Item: O2 and co2 levels with the black diamond avalung during human snow burials lasting up to one hour
Title: O2 and co2 levels with the black diamond avalung during human snow burials lasting up to one hour
Proceedings: Proceedings of the 1998 International Snow Science Workshop, Sunriver, Oregon
Authors: J. Margid, N. Beidleman, C. Harmston, C.T. Crowley, C. Hatton T.J. Crowley, Black Diamond Equipment, Ltd., Salt Lake City, Utah, USA, Big Air Designs, Aspen Colorado, USA, TJ Crowley Corp, Denver, Colorado, USA, email: firstname.lastname@example.org
Abstract: The patented AvaLung aims to permit an avalanche victim to breathe the air contained in snow. Hypotheses: (1) Human blood Oz saturation will be about equal across four tests: open atmosphere breathing through the mouthpiece only, open-atmosphere breathing through an AvaLung, breathing during head-out snow burials, and breathing during full burial. (2) Across those tests CO2 concentrations will remain about equal. Methods: Three highly conditioned males, 30 - 40 years old, consented to testing at Mt. Hood, Oregon, (2225 m altitude). Snow density was 600-610 kglm3. Burials were 0.3 - 1 m deep at the chest. Testers measured pulse and respiratory rates, blood O2 saturation, and CO2 concentration of inhaled and exhaled air. Intercoms permitted tester-subject communication. Results: Two subjects' blood O2saturation remained over 90 % through full burials of 10 and 63 minutes, respectively, supporting Hypothesis 1. A third subject breathed without problem, although saturation fell to 81 % during 45 minutes of full burial; a valve apparently had malfunctioned in his prototype AvaLung. Regarding Hypothesis 2, CO2 in inhaled air rose from 0% during mouthpiece-only breathing to 0.8 - 1.2 % with AvaLung breathing in open atmosphere, a "minor dead space effect. During burials inhaled CO2 reached 4.9% in two Subjects, and 6.6% in the subject with the malfunction. Pulse rates were elevated during burials, probably reflecting anxiety. Conclusions: The prototype AvaLung supported life through burials of usually-fatal duration. O2availability was excellent. Results suggested slow accumulation of CO2 around buried subjects.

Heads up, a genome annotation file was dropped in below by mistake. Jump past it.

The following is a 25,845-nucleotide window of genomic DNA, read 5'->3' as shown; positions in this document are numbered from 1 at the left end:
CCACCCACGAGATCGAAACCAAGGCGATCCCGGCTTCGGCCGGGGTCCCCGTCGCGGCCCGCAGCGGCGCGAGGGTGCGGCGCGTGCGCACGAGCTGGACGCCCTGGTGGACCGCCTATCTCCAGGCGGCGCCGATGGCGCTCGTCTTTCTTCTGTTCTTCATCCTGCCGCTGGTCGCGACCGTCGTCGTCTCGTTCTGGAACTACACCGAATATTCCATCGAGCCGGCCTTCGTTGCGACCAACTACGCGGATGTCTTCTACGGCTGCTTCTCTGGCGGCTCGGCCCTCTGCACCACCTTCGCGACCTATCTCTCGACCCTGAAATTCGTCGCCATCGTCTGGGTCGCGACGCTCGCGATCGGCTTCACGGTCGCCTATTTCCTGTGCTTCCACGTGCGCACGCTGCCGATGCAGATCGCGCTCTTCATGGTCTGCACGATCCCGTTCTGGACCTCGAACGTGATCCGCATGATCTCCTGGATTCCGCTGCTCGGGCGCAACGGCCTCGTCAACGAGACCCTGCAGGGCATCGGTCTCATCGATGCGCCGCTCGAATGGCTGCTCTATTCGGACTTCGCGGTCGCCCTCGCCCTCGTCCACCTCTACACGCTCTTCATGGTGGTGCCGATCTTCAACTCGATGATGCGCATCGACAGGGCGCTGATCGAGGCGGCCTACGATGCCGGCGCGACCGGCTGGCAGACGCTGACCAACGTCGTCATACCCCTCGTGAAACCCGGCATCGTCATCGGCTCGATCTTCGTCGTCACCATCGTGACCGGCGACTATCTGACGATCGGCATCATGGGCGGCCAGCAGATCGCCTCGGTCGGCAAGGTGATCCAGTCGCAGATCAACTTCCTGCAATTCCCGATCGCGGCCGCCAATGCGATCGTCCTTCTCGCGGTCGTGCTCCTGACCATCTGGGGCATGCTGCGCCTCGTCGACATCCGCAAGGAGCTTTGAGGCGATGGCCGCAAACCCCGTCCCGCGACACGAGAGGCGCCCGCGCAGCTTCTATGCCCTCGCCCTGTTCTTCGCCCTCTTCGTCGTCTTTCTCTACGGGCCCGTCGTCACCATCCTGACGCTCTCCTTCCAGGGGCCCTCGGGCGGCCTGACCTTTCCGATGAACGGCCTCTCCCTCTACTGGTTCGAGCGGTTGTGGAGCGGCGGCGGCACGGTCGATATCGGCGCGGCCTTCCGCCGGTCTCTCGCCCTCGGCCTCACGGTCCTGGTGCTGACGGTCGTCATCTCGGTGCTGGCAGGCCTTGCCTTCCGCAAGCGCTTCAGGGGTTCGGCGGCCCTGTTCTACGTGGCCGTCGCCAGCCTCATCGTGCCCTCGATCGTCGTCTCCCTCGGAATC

Keywords: avalanche accidents, avalanche safety, avalanche rescue, snow permeability
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